St. Louis Blues Pros/Cons From 2022-23 Game 2 At Seattle

St. Louis Blues forward Nathan Walker (26)Mandatory Credit: Stephen Brashear-USA TODAY Sports
St. Louis Blues forward Nathan Walker (26)Mandatory Credit: Stephen Brashear-USA TODAY Sports /
facebooktwitterreddit

While the rest of the league had played anywhere from three to five games already, the St. Louis Blues came into October 19 taking the ice for just the second time all year. Though they didn’t have their best game, they got things done early.

The Blues continued to look like a team trying to bust out of their preseason shell. Like game one, they managed to score despite being outshot early on.

Jordan Kyrou got his first goal of the season. For whatever reason, former Blues defender Vince Dunn just stood there and watched the sniper step in toward goal and rip one into the back of the net for a 1-0 lead.

Despite scoring first, the Blues started getting out played. Though Seattle had not had many early chances, they started testing Jordan Binnington pretty hard. He was forced to make quite a few important saves in the first period.

One he couldn’t make was on Will Borgen at 10:51. Colton Parayko’s pass out of the zone got picked off and the Kraken were able to quickly capitalize.

The tie game lasted barely a minute. Brayden Schenn was the recipient of a Robert Thomas pass after a Dunn turnover on the boards to make it 2-1.

Just 17 seconds after, it was 3-1. This time it was defender Justin Faulk.

However, the open to this season continued to be odd. The Blues started sustaining a lot of pressure and then surrendered the next goal. St. Louis got caught with their defenders both pinching high and Seattle sprang a breakaway. Though Binnington made the initial save, his foot came off the post, revealing the puck for Ryan Donato to jam in.

As good as the first was for the Blues, it was just as fortunate for the Kraken in the second. They took a shot off the faceoff later in the second and Torey Krug deflected it into his own net to make it 3-3.

The third period was just kind of a mess. St. Louis only managed six shots on goal and absorbed 12. The main reason the game got to overtime, from the Blues perspective, was Binnington.

St. Louis was taking on a good deal of pressure in the OT period, but finally got a good shift or two. Tarasenko dropped it off to Faulk, who whipped one top shelf for the 4-3 win.

Pros: Binnington

This game was similar to some of the early games Binnington had in 2021-22. Seattle got three goals in two periods, but the Blues were relying on Binnington to make big saves.

Binnington had to stop 10-first period shots. Plenty of those were big ones, including a sliding pad save that appeared to be a sure goal.

Binnington kept Matty Beniers off the board in the first period as well. Beniers thought it was his second of the year and Binner trapped it against the body.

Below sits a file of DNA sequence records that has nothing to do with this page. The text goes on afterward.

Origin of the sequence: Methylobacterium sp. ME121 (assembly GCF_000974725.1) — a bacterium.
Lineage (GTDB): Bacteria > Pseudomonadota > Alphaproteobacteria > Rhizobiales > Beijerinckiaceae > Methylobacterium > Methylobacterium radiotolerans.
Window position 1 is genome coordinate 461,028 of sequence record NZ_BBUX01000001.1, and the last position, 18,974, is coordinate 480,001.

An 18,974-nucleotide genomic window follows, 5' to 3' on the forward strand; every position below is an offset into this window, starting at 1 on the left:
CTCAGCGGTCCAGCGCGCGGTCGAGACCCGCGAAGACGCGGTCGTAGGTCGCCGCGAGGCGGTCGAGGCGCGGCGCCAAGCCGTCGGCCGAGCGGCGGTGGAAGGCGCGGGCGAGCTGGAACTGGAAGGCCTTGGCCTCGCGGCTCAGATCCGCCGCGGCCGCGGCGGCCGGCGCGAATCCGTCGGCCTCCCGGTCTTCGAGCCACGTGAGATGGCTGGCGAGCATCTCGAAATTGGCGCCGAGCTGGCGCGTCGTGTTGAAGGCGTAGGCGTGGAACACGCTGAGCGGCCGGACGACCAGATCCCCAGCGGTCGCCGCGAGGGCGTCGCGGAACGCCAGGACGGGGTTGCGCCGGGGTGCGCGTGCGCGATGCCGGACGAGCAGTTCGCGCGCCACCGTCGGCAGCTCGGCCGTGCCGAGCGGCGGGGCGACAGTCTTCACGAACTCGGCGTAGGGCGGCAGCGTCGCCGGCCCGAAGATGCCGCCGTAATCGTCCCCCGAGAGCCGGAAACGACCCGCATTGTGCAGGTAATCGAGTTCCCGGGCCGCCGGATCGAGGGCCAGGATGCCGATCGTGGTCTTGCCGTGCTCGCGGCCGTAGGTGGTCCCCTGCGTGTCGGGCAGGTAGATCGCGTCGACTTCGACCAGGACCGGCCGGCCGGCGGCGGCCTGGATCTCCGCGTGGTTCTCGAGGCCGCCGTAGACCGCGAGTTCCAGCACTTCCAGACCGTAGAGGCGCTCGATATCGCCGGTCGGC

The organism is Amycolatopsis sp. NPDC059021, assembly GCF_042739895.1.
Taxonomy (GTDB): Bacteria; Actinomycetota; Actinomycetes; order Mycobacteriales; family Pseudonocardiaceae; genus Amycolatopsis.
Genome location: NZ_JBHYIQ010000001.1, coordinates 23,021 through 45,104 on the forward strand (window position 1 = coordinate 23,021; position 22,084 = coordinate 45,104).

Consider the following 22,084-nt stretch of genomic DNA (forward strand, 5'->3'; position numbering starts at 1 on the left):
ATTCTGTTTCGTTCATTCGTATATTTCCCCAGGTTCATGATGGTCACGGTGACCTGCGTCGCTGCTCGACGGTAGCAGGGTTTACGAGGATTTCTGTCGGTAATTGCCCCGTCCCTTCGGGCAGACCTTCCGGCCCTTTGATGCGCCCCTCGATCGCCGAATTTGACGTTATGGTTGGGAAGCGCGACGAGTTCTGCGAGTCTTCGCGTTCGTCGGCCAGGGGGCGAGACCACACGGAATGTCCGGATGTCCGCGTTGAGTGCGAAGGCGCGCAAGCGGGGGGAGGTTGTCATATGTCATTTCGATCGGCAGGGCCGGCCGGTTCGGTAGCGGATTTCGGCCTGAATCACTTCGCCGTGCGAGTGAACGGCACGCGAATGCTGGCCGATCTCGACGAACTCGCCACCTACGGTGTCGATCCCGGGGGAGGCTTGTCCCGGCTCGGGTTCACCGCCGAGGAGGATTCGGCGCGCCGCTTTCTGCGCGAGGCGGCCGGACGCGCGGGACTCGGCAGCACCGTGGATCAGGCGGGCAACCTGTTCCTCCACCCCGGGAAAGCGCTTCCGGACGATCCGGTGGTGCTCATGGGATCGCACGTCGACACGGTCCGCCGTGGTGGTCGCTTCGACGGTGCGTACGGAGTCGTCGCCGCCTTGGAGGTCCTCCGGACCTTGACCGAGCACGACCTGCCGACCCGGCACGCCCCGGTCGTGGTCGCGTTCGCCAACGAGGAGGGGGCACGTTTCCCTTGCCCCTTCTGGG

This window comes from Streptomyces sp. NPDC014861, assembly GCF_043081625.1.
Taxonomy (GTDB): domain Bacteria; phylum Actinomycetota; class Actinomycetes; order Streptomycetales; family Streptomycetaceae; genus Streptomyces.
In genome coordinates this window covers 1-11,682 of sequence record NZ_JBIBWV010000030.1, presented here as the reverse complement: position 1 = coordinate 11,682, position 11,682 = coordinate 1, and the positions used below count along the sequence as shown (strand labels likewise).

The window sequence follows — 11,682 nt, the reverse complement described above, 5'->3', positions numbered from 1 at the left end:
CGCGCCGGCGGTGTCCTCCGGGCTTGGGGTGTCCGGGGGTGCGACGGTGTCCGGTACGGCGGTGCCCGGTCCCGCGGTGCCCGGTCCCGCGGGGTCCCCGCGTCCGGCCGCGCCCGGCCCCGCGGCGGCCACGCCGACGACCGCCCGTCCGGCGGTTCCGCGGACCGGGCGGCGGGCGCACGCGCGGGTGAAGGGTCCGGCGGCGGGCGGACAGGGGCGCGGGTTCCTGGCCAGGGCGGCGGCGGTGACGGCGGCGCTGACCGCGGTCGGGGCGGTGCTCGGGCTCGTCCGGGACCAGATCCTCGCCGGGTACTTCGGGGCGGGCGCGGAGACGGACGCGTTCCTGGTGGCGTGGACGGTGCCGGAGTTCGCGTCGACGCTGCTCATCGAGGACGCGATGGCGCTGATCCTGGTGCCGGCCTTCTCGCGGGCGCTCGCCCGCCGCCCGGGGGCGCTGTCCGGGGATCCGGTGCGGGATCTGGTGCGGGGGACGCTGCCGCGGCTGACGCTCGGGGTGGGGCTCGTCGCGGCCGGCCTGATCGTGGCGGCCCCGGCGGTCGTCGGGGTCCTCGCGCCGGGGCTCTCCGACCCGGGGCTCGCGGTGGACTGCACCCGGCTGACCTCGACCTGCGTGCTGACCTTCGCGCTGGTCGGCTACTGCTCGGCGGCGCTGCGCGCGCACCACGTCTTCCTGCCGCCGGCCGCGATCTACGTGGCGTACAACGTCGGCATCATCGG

There really wasn’t anything he could do on those first three. Fans will find a way to blame him, but Binnington was sharp overall.

Cons: Defenders

The Blues need their defenders to be good in their zone and responsible with the puck. Unfortunately, too many of them were not in this game.

Justin Faulk was fine overall. The others were not that great and actually directly responsible for the first three goals.

On the first one, it came directly off a Parayko turnover. I’m not sure when it happened, but Parayko used to be one of the team’s better puck movers and now he gets passes picked off regularly. You just can’t turn the puck over near the blue line and that’s exactly what he did, causing there to be no support to help.

The second one involved Parayko again. He turned the puck over in the offensive zone and Nick Leddy had worked his way up the wall, vacating the blue line. Seattle sprang the breakaway quickly and it was only forwards back and none could break up the pass.

For the third, there’s just no reason for Krug to even attempt touching that puck. I get it’s second nature to try to coral it or knock it away, but that puck was going wide. Instead, he completely changed the path of the shot, which made it impossible for Binnington to save.

Pros: Tarasenko

This was not a grade-A game from Vladimir Tarasenko. He had shifts where he disappeared or looked disinterested (the team’s third power play comes to mind).

However, Tarasenko picked up three important assists. He had the main assists on Schenn’s goal and Faulk’s winner. He had the secondary assist on Faulk’s first goal, so he has some good chemistry with Mr. Mustache.

The intelligence to drop it on the game winner was impressive too. A lot of times you’ll see the sniper just force a shot there and that would lead to an odd-man rush the other way. Instead, he knew the angle was not there, dropped it to Faulk and the Blues win it.

Overview

For the second game in a row, the Blues were out of sorts. They seemed to get worse as the game went along, though they managed to scrap together enough plays to get the two points.

The first period was messy, but somehow the team came out with a 3-1 lead. The second was better in terms of possession and pressure, but the turnovers and mistakes came back to haunt them and the Kraken tied it up.

The third period was as lackluster as we’ve seen from the Blues in quite some time. The lack of offense was worrying and the defensive structure was not what you expect from St. Louis.

The Blues felt fortunate to get the point and you simply never know what will happen in three-on-three. Thankfully, we did not get the usual Blues forward slipping, leading to a rush the other way.

Don't pigeonhole Craig Berube. dark. Next

St. Louis might not have earned the two points, but it doesn’t matter. They got them and they need to get better in the next one at Edmonton.